5. GMatt

    Nov 30, 2022 at 10:36 am

    Interesting for a 501c they sure are flush with cash, makes me wonder what else is hidden there

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19th Hole

Report: PGA Tour winner latest player to sign with LIV Golf

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Another PGA Tour winner is headed to LIV Golf.

According to The Telegraph, Colombian Sebastian Munoz has agreed to a deal with the rival circuit. Munoz adds to the growing list of Spanish speaking players on LIV including Joaquin Niemann, Sergio Garcia, Abraham Ancer, Mito Pereira and Eugenio Chacarra.

Munoz has previously won the Sanderson Farms Championship and has six additional top-5 finishes on the PGA Tour.

At the time of his signing, the 30-year-old was ranked 90th in the Official World Golf Rankings. Munoz is set to make his LIV Golf debut at Mayakoba on February 24-26.

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19th Hole

Bubba Watson says that he will beg Jay Monahan to play in this PGA Tour event

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Bubba Watson, who joined LIV Golf last year, is still hoping he can play in a PGA Tour event.

The two-time major champion plans to “beg” PGA Tour commissioner Jay Monahan to allow Watson and his son to play in next year’s PNC Championship, which is an event that consists of a father/son or father/daughter tandem with one professional on each team.

“My son, like I said, he doesn’t play golf, but now his whole goal was – I’ll put this out there, his whole goal was to play in the PNC, which is the parent-junior, and now I’m not allowed to play in it. As soon as I see Jay Monahan – if Jay Monahan is watching this, I’ll see you at Augusta and I’ll try to beg you to let us play the PNC again.”

Watson and the other LIV golfers who were previously exempt or top-50 in the world will still get a chance to compete in this year Masters Tournament, to which Bubba is grateful.

“I was very thankful that we get to go back to the Masters. Then LIV announced their schedule, so I won’t be able to go to the women’s tournament or the Drive, Chip & Putt with the kids because we’ll be in Orlando. But it’s one year, I’m going to definitely be in the ears of people at LIV and try to see if I can get back there because I want to support what the Masters means to the game of golf, what the membership of Augusta means to the game of golf, and I would love to be there for the Women’s Amateur and the kids on Sunday.”

The 44-year-old (along with all LIV players) is currently suspended from the PGA Tour but will make his first start since the PGA Championship in May of 2022 at this week’s Saudi International at Royal Greens Golf and Country Club after missing time with a torn meniscus.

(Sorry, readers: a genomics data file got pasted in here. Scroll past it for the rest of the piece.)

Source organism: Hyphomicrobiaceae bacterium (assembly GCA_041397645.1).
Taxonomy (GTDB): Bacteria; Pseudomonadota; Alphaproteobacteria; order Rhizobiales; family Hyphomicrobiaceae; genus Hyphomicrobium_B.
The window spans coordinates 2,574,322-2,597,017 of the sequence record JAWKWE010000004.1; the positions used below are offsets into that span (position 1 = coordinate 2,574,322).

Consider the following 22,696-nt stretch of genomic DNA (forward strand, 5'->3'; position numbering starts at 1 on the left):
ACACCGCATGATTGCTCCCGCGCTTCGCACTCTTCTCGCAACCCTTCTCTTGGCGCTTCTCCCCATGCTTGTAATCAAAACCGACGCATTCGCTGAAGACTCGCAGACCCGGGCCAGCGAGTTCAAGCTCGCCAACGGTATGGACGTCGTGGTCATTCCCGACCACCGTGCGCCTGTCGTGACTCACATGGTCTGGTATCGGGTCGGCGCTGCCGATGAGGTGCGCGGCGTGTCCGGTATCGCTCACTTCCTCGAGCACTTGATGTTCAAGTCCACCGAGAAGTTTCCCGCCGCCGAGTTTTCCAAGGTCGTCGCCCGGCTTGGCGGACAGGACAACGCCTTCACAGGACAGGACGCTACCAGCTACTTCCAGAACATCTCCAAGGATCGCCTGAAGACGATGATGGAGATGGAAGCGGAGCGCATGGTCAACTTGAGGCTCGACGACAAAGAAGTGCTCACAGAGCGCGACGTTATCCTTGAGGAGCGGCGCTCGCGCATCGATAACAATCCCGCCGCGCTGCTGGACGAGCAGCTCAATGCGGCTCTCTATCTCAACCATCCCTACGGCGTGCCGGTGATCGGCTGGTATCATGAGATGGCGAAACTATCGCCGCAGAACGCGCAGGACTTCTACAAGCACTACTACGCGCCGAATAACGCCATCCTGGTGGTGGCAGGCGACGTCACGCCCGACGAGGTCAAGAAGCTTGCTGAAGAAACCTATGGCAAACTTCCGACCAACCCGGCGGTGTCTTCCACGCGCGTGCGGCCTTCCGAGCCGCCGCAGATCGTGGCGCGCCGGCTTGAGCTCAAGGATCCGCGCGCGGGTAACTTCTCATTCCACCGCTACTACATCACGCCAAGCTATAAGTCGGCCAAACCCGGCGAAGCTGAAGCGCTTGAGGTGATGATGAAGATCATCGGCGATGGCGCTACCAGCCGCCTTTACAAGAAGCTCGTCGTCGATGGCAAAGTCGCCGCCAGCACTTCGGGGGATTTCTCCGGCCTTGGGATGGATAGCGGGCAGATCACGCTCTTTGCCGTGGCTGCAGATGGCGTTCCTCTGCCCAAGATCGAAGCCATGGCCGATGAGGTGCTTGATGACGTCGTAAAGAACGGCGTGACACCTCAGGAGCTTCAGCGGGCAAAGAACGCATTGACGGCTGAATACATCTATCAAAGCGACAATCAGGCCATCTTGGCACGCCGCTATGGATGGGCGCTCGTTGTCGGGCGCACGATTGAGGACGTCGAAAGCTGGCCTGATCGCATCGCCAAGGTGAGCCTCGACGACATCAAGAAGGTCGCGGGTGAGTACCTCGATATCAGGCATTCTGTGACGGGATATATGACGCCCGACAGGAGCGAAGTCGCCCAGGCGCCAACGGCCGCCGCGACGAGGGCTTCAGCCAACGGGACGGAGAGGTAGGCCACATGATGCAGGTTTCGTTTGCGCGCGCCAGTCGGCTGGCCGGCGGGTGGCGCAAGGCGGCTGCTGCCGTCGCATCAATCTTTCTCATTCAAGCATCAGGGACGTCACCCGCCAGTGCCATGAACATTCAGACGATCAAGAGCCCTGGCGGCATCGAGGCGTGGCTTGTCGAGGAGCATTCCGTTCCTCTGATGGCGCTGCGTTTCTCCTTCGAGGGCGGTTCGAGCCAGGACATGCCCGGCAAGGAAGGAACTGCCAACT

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19th Hole

Patrick Reed issues statement following rules controversy in Dubai

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On his way to finishing runner-up at last week’s Dubai Desert Classic, Patrick Reed found himself caught up in two incidents of note.

The first, widely nicknamed ‘Tee Gate’ saw a pre-event spat between Reed and the world number one and tournament favourite Rory McIlroy, resulting in the former Masters winner lobbing a LIV-branded tee in his opponent’s direction. Little were they aware that it would take a birdie at each of the final two holes for McIlroy to overcome the most talked-about player in golf.

The second newsworthy episode involved Reed losing his ball up a tree on the 17th fairway, an escapade that resulted in a social media frenzy asking whether the ball found was, in fact, the correct ball and how several marshals identified it.

The DP World Tour’s statement at the time cleared Reed, stating that, “Using binoculars [the DP World Tour Chief Referee] joined the player in the area and asked him to identify his distinctive ball markings,” and “was satisfied that a ball with those markings was lodged in the tree.”

Video footage and players’ comments subsequently pointed to the ball flying into a different tee, but in Reed’s defence, he was likely to have been advised to the exact tree to look into, rather than guess himself.

He signed for a bogey five on the hole, a score that could have been one shot worse if having to reload on the tee box.

Reed himself sees the event much like most did the tee-peg incident – as something and nothing – and posted a statement to that effect on Twitter today:

With that all over, this week Reed returns to the Asian Tour for the Saudi International, where he meets up with much of his LIV counterparts in an event dominated by two-time champion Dustin Johnson.